Middlesex University and Health Education England (HEE) have unveiled a report on a major project to improve adult Skills for Life in the health and social care workforce.
Two years ago a report by the university highlighted the need to improve basic skills in English, maths, science, communication and digital skills among healthcare support workers hoping to progress into Higher and Degree apprenticeships in health and social care.
Since then HEE has worked on enacting a Skills for Life strategy - which began with a 10 -point plan - to improve the basic adult skills of thousands of workers who hope to become nurses and other health professionals. All students need these skills to be accepted onto or graduate from most higher education courses.
“One real consequence of not continuing to improve Skills for Life among the health and social care workforce would be a failure to recruit all of the 50,000 nurses that we want and need in the next five years, because if you don’t have English and maths skills and qualifications, you can’t become a Nursing Associate or a Nurse," Dr Finbar Lillis, Middlesex University.
HEE achievements so far include:
Dr Finbar Lillis, from Middlesex University who wrote the original Skills for Life report for HEE, said: “Two years ago HEE had ten bullet points from its first meeting with employers - since then they have made massive progress.
“The sector still has lots of work to do but it now feels like Skills for Life is an issue which won’t go away and that HEE is fully committed.
“Building a network of 500 employers with expertise and knowledge to share across the NHS and social care, and who have a determination to tackle this problem, has been perhaps the most positive development.
“There has also been recognition across the sector that this is not just about improving English and maths but that all staff at all levels, need good communication skills to deliver effective person-centred care.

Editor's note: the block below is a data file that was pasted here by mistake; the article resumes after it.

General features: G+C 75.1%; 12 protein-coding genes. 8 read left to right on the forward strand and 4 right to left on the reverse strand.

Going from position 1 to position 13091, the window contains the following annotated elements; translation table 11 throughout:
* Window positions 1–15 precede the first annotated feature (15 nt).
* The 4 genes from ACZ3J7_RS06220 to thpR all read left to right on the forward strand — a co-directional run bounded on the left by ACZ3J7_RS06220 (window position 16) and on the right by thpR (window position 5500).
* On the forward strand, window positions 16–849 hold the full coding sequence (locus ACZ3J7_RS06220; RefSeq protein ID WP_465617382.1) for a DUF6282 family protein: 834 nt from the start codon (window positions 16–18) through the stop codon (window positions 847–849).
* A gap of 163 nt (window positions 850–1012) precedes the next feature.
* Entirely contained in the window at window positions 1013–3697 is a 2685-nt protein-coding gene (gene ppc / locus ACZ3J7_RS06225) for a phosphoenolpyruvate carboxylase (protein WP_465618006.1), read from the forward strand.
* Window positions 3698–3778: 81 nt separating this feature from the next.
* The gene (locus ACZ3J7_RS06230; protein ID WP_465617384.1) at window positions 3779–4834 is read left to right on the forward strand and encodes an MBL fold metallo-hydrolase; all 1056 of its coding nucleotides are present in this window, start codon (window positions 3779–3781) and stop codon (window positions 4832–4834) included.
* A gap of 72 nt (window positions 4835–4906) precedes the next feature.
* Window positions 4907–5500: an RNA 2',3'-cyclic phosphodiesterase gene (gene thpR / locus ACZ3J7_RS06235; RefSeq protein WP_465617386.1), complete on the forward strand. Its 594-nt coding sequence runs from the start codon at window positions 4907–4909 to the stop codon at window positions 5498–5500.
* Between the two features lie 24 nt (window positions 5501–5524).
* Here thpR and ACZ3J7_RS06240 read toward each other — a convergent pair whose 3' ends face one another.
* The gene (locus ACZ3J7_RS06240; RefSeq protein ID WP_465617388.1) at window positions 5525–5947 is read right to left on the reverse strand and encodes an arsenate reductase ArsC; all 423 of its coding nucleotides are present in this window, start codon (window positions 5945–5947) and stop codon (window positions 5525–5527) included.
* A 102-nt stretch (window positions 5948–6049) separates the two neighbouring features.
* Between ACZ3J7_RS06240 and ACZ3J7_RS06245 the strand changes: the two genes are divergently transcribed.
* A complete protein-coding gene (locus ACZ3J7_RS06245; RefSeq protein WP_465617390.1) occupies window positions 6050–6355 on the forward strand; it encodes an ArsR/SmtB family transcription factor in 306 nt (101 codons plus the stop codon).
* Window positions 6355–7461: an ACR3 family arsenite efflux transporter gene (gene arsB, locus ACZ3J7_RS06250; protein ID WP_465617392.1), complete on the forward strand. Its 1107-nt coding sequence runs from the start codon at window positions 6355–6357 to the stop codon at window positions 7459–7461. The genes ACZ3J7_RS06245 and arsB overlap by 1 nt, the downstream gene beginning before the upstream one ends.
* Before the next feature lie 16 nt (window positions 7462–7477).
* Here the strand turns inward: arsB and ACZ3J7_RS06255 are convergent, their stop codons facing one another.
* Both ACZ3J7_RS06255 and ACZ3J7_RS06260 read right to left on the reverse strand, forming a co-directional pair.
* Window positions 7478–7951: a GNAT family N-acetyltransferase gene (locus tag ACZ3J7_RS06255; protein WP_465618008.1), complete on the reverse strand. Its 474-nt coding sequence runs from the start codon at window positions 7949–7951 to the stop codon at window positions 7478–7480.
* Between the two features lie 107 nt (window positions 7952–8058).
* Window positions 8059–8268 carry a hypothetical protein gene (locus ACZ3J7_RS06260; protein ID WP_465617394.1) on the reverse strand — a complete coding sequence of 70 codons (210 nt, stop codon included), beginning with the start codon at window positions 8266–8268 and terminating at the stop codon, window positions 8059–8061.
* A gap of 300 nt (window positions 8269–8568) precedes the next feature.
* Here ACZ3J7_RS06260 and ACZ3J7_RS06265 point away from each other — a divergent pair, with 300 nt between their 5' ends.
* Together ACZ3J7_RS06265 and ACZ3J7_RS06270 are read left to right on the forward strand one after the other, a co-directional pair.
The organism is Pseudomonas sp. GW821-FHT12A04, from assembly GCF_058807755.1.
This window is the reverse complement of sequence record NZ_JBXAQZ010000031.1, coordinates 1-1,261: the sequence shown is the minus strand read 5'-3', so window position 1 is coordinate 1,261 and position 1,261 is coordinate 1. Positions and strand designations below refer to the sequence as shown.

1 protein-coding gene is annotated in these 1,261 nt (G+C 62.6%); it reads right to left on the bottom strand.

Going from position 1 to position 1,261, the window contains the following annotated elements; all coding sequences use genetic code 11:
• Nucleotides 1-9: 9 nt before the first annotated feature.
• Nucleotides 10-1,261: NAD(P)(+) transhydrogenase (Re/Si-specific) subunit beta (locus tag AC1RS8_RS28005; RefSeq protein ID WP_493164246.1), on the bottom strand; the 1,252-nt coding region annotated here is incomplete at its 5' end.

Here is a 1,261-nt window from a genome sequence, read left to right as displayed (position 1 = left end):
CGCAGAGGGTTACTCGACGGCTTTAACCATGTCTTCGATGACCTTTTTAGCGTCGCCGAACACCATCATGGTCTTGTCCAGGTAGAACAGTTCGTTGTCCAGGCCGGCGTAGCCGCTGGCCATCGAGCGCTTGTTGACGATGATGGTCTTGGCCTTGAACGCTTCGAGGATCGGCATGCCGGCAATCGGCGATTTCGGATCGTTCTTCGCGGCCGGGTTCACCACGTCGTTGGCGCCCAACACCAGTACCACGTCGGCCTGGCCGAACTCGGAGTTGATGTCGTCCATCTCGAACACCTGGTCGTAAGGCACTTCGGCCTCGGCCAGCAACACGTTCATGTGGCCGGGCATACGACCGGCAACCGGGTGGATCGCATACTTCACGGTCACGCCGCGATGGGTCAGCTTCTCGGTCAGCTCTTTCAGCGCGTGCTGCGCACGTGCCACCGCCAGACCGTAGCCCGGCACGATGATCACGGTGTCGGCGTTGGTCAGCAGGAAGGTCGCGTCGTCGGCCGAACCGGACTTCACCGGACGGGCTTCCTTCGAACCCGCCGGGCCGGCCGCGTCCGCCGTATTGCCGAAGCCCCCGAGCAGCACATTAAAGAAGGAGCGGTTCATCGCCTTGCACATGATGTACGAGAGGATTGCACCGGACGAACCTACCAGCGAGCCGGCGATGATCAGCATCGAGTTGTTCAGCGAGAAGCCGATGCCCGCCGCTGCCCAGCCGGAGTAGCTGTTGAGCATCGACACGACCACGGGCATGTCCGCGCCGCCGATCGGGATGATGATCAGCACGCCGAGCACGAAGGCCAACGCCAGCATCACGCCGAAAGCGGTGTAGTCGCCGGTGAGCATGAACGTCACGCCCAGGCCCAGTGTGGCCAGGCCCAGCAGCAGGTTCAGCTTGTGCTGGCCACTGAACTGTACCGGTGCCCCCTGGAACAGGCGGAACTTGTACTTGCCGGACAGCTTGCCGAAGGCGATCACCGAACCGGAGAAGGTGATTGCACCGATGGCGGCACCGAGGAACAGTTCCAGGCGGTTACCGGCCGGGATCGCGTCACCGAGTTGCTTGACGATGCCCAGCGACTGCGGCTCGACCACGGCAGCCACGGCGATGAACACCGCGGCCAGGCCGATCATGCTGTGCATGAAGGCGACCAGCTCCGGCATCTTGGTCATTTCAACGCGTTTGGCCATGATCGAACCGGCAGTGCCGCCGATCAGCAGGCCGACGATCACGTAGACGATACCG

“One real consequence of not continuing to improve Skills for Life among the health and social care workforce would be a failure to recruit all of the 50,000 nurses that we want and need in the next five years, because if you don’t have English and maths skills and qualifications, you can’t become a Nursing Associate or a Nurse. So it’s not an option and that’s a great thing - because everybody is aware of this fact and is working together to address the issue.”
The report recommends focusing on Digital Skills, using an online interactive learning platform to share skills and learning across the healthcare workforce and stepping up efforts to provide good quality language learning and support (ESOL) for staff whose first language is not English, at all levels.
Jane Hadfield, National Senior Programme Manager – Apprenticeships Health Education England - Talent for Care, said: “We welcome Middlesex Uni’s support in the implementation of our national strategy for this work. Having the support of valued partners like Middlesex Uni really helped us define and develop this strategy.
“We continue to develop innovative support for employers to ensure our apprenticeship programme continues on course despite the pandemic. This includes supporting employees in developing their Skills for Life (numeracy, literacy, digital skills) with around 8,000 learners nationally accessing HEE Talent for Care funded functional skills software.
“These are skills we all need to flourish both in and outside of work and are central to enabling our staff to be the best they can be, fulfil their potential, to ensure our people have the best possible support in their learning, and directly support those who are delivering direct patient care and service.”
Find out more about Healthcare and Social Work at Middlesex